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WEATHER; as forecast, dull and overcast, light rain throughout my walk but windy or cold.

Before I set off into the Yeo Valley with you I must tell you about last night's excursion! My birding pal Guy from Yeovil called me and asked if I would like to join him on a trip to a place near Dorchester to look for European Nightjars, I jumped at the chance.

So last night I met up with Guy and we drove in separate cars to Hardy's Monument (that's Captain Thomas "kiss me" Hardy not Thomas Hardy the novelist and poet). The Monument sits on top of a ridge and is surrounded by gorse-covered heathland with stands of pine.

We arrive at 8:45 and whilst waiting for the nightjar we saw Mistle Thrush and a few common species, the Nightjar didn't show up until 10pm!! We had good but short views of one and that was it, off home we went, job done.

here is ashort video of our encounter with the Nightjar:

the perched bird - European Nightjar

the ghost-like in flight shots 

this is a Fox Moth - a typical heathland species, quite large, about the size of Large White Butterfly

back to this morning, it was raining the whoile time I was out but it was very light. Not too many species decided to sit out singing today so It was hard to find anything to take a picture of. Luckily I noticed some movement near to the Green Woodpecker's nest hole so I set up shop there for a while.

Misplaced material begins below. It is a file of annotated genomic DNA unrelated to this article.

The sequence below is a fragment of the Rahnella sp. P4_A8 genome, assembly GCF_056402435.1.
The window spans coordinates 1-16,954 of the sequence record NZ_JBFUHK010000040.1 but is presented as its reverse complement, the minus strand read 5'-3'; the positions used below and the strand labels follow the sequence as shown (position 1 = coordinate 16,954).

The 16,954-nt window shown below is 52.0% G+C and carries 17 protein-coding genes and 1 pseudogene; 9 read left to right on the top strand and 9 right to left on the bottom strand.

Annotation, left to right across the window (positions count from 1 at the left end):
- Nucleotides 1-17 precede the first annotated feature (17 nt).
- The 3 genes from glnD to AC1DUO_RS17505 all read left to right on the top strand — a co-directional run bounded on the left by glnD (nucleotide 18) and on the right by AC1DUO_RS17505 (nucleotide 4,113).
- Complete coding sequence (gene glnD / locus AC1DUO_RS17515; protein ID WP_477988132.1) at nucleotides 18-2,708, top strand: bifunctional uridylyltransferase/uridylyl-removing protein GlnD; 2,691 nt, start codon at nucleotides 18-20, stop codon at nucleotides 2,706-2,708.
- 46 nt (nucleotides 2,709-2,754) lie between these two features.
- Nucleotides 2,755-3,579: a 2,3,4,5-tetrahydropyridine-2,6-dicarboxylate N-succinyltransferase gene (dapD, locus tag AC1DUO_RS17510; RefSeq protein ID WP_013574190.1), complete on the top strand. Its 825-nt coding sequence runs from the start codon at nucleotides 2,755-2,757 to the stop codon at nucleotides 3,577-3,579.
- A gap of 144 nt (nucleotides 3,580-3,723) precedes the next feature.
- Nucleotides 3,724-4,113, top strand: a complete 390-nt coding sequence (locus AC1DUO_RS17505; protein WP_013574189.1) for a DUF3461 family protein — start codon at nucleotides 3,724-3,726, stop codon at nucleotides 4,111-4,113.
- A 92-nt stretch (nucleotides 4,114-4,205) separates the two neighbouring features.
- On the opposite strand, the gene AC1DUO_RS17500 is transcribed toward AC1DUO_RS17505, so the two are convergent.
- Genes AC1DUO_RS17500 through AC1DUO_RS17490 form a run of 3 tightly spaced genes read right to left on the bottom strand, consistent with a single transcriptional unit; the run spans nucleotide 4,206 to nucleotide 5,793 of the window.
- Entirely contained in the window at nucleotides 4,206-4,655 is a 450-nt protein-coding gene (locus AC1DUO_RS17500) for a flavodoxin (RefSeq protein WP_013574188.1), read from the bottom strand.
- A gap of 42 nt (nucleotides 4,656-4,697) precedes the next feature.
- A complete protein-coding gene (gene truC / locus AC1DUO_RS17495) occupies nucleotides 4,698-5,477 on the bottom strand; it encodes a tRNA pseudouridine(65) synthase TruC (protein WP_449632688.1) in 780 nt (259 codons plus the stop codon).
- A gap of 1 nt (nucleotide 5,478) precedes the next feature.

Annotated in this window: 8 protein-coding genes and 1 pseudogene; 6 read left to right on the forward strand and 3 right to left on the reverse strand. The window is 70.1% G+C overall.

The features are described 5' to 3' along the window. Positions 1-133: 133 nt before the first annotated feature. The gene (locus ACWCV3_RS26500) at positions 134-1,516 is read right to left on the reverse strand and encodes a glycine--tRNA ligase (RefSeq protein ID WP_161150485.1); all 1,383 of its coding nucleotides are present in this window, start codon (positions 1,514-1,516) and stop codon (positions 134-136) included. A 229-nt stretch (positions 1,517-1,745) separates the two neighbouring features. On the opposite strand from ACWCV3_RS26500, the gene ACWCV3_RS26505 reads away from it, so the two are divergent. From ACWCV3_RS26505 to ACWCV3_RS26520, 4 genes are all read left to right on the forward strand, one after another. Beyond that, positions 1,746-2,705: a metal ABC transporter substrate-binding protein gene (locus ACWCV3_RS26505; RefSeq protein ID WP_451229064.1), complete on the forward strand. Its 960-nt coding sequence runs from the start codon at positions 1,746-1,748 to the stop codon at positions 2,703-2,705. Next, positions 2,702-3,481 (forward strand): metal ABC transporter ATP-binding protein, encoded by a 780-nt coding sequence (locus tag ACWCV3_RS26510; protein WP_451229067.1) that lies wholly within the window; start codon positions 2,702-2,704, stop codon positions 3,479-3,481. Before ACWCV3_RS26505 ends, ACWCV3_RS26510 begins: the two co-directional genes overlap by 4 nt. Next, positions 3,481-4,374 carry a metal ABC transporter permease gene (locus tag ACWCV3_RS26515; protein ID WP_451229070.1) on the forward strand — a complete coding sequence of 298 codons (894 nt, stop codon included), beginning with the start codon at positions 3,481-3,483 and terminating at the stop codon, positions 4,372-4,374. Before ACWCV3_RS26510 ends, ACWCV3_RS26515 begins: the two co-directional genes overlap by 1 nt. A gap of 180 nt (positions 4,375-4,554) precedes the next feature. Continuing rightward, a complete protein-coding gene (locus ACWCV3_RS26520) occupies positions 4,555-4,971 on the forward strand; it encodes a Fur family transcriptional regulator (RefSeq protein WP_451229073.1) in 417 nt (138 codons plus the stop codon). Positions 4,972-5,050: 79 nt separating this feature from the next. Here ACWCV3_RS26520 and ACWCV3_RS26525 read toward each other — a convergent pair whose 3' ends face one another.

I watched both male and female enter the nest and take food to the chicks and I also saw the female chase off a Grey Squirrel which approached the nest hole.

the feamle at the nest

the male at the nest - can you see the plumage difference between these two birds??

there is a 3 minute video of the female's encounter with the Squirrel here: 

From the Woodpeckers I went around to the Kingfisher's nest hole and caught the male just leaving the nest, he very conveniently sat in full view for a change and I filmed him too! here are a couple of stills taken from the video:

the male Common Kingfisher

such a beautiful, brightly coloured bird, it really does illuminate the drab looking surroundings

I walked down to the confluence of the stream and the River Yeo and watched a Song Thrush singing out in the open at the top of a tree. A Little Egret flew from the river across the meadow to the stream behind me and a second Grey Heron flew over quite high up.

singing in the rain - a Song Thrush

I spent very little time at the bramble clumps on the side of the hill because of the rain, the wind had picked up a little bit too. I heard both Chiffchaff and Blackcap singing and I saw Goldfinch, Dunnock and not much else. As I climbed the hill I looked back over the river to the meadow on the other side and saw a pair of fox cubs practicing their hunting skills.

Red Fox cub

Yesterday I told the farmer about the dead sheep in his field and today I noticed that all of the ewes had been shorn and that the carcass had been removed.

I was back home at 9am and never left the house after that. At the end of day 3 of the June lockdown I have 53 species on the list.